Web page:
A trackless tram is the centrepiece of a Sydney council’s vision for a ‘smart corridor’ that will connect Liverpool to the Western Sydney International Airport in less than 30 minutes.
Liverpool City Council this month unveiled its vision for the rapid transit project and has started working on the construction of the Fifteenth Avenue Smart Transit (FAST) Corridor, which will connect the new airport to Liverpool’s CBD.
Liverpool Mayor Wendy Waller says the focus has been on identifying appropriate technology and reliable infrastructure, which will eliminate the chance of breakdowns and delays in getting to the airport.
“We want it to be designed well and move efficiently through the spaces because reliability is very important,” she told Government News.
“Regular transport is needed because you have to move people from point A to point B regularly to catch planes.”
Cr Waller says a trip to the airport will take 20 to 30 minutes if the corridor is designed properly.
A guided system
Liverpool City Council has been working on the project with Professor of Sustainability at Curtin University, Peter Newman, who came up with the idea of incorporating a trackless tram.
Professor Newman compares the proposed trackless tram to “a kind of digital train”, saying the concept is based on high-speed rail systems where trains are guided along a track by a guidance system.
The trackless tram would be guided by a thin white line, Professor Newman says.
“Imagine it going along the transitway, it rides along there and all you have is a little white line along the middle which it senses and follows,” he told Government News.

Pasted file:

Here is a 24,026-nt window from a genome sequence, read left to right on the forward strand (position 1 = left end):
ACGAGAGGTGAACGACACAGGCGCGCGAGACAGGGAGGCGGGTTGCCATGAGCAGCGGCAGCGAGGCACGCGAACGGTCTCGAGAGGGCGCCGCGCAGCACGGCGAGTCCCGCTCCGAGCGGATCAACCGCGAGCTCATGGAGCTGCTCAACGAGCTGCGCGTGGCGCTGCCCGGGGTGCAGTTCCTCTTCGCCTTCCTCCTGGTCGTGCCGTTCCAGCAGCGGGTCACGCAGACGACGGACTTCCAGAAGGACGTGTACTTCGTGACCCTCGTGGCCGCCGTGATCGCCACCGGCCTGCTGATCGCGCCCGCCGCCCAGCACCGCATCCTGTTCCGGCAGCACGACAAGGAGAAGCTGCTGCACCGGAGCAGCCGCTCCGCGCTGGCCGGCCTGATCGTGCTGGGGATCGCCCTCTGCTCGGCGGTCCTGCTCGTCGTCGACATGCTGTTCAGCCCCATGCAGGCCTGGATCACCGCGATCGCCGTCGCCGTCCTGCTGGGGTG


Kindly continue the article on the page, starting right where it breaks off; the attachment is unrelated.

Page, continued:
“It’s also got a satellite so you can keep track of it, just like you would if you were riding an Uber, and there are little sensors in buidlings or the side of the road.
“It’s being guided by light rather than by magnets or anything else. It’s purely sensored technology and it is electric.”
He says the tram will be fast and stable and doesn’t require tracks or an overhead line, making it much cheaper than traditional models.
The tram would also be able to operate without a driver, although a driver would still be present to override the system if needed.
Trackless tram technology has been pioneered by China since 2017.
A linked in strategy
Liverpool City Council’s innovation strategy is about improving the lives of citizens, Cr Waller say. This has informed discussions surrounding the corridor, with focus on the workers.
“If the workers can get reliable transport to and from their employment, that adds to their comfortability but also reliability of the workforce,” she said.
“So it makes it easier for them because a lot of our folk leave the area for work, so we want to see a bigger and better workforce happening out in that area.”
For the corridor to be a success, Professor Newman says it needs to have completely new technology and a “linked-in strategy’ with the trackless tram at the core.
“You can have really good transit, and you can be brought to that so you’ve got no need for a car yourself,” she said.
“You can have access to all the good things that a car provides, and all the good things that public transport provides, and all you need is a mobile phone.”
Professor Newman says it’s important to look at technology that can be controlled, rather than completely autonomous systems.
“It’s about using smart systems to make a better city, not to be dominated by the latest smart technology that would actually make a very dumb city,” she said.
Liverpool City Council hopes to have the corridor completed by 2026.
“We’re hoping that it will be completed by Boxing Day 2026 because that’s when the first plane is apparently landing or taking off,” Cr Waller said.
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